Does a brief, behavioural intervention, delivered by paediatricians or psychologists improve sleep problems for children with ADHD? Protocol for a cluster-randomised, translational trial
AuthorSciberras, E; Mulraney, M; Heussler, H; Rinehart, N; Schuster, T; Gold, L; Hayes, N; Hiscock, H
Source TitleBMJ Open
PublisherBMJ PUBLISHING GROUP
Document TypeJournal Article
CitationsSciberras, E., Mulraney, M., Heussler, H., Rinehart, N., Schuster, T., Gold, L., Hayes, N. & Hiscock, H. (2017). Does a brief, behavioural intervention, delivered by paediatricians or psychologists improve sleep problems for children with ADHD? Protocol for a cluster-randomised, translational trial. BMJ OPEN, 7 (4), https://doi.org/10.1136/bmjopen-2016-014158.
Access StatusOpen Access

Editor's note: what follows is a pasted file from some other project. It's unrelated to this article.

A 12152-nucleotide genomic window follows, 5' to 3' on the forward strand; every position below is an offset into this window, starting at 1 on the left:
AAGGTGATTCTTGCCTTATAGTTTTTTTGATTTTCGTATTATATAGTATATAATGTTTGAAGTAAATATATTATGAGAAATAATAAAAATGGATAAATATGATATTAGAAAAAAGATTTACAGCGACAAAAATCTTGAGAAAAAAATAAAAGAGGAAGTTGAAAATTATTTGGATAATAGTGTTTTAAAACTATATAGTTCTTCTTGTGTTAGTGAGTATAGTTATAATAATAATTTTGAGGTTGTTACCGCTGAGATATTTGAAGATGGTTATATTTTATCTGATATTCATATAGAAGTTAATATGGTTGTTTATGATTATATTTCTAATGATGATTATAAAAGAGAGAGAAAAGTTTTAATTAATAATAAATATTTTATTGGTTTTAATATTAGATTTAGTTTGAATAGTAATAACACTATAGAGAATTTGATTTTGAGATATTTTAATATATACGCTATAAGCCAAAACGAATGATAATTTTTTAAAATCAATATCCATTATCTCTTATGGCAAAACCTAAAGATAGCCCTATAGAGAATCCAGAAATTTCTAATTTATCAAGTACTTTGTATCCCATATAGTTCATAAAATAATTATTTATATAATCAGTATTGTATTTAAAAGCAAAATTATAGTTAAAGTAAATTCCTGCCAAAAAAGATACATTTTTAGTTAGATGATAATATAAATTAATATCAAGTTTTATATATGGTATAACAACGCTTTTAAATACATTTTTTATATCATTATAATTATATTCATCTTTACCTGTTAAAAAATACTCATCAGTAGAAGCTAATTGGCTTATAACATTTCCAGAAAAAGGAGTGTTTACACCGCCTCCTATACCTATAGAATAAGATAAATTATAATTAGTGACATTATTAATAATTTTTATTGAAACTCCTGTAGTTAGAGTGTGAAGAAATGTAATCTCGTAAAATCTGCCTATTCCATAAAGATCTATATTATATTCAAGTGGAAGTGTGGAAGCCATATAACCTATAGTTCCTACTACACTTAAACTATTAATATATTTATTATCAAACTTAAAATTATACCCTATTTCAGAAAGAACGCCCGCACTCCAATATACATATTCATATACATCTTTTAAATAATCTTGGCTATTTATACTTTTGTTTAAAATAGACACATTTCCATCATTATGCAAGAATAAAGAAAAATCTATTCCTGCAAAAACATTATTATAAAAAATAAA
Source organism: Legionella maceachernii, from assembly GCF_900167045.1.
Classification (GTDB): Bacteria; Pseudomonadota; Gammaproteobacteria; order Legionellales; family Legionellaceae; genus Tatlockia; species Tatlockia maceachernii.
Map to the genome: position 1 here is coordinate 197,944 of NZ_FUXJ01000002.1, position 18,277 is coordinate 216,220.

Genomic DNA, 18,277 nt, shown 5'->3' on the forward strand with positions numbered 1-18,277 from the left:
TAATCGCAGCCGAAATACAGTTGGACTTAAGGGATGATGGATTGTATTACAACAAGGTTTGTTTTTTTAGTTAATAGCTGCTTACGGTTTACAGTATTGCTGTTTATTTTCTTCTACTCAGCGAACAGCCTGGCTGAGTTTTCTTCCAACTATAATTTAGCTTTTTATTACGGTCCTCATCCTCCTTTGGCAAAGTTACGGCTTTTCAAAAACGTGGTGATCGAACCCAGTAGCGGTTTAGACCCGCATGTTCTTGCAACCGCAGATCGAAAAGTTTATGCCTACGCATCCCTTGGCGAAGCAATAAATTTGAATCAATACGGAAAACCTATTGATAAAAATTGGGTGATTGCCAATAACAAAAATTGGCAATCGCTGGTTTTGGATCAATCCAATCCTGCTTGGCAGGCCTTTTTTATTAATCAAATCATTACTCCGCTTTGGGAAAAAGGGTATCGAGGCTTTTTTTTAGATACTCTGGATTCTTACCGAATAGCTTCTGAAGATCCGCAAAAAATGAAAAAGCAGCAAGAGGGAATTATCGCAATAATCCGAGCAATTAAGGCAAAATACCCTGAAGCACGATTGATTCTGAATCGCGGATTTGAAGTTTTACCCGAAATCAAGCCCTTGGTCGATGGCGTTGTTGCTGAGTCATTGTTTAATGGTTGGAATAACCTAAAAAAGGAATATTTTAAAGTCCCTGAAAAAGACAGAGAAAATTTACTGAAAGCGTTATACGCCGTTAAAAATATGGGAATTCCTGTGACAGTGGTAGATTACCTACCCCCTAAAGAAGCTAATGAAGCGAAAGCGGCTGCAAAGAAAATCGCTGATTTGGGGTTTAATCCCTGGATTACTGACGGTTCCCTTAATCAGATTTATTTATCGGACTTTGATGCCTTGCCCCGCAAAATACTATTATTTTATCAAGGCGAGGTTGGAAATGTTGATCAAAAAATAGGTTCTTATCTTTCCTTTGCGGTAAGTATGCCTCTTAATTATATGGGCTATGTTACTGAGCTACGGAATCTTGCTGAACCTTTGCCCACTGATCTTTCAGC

INTRODUCTION: Up to 70% of children with attention-deficit/hyperactivity disorder (ADHD) experience sleep problems. We have demonstrated the efficacy of a brief behavioural intervention for children with ADHD in a large randomised controlled trial (RCT) and now aim to examine whether this intervention is effective in real-life clinical settings when delivered by paediatricians or psychologists. We will also assess the cost-effectiveness of the intervention. METHODS AND ANALYSIS: Children aged 5-12 years with ADHD (n=320) are being recruited for this translational cluster RCT through paediatrician practices in Victoria and Queensland, Australia. Children are eligible if they meet criteria for ADHD, have a moderate/severe sleep problem and meet American Academy of Sleep Medicine criteria for either chronic insomnia disorder or delayed sleep-wake phase disorder; or are experiencing sleep-related anxiety. Clinicians are randomly allocated at the level of the paediatrician to either receive the sleep training or not. The behavioural intervention comprises 2 consultations covering sleep hygiene and standardised behavioural strategies. The primary outcome is change in the proportion of children with moderate/severe sleep problems from moderate/severe to no/mild by parent report at 3 months postintervention. Secondary outcomes include a range of child (eg, sleep severity, ADHD symptoms, quality of life, behaviour, working memory, executive functioning, learning, academic achievement) and primary caregiver (mental health, parenting, work attendance) measures. Analyses will address clustering at the level of the paediatrician using linear mixed effect models adjusting for potential a priori confounding variables. ETHICS AND DISSEMINATION: Ethics approval has been granted. Findings will determine whether the benefits of an efficacy trial can be realised more broadly at the population level and will inform the development of clinical guidelines for managing sleep problems in this population. We will seek to publish in leading international paediatric journals, present at major conferences and through established clinician networks. TRIAL REGISTRATION NUMBER: ISRCTN50834814, Pre-results.
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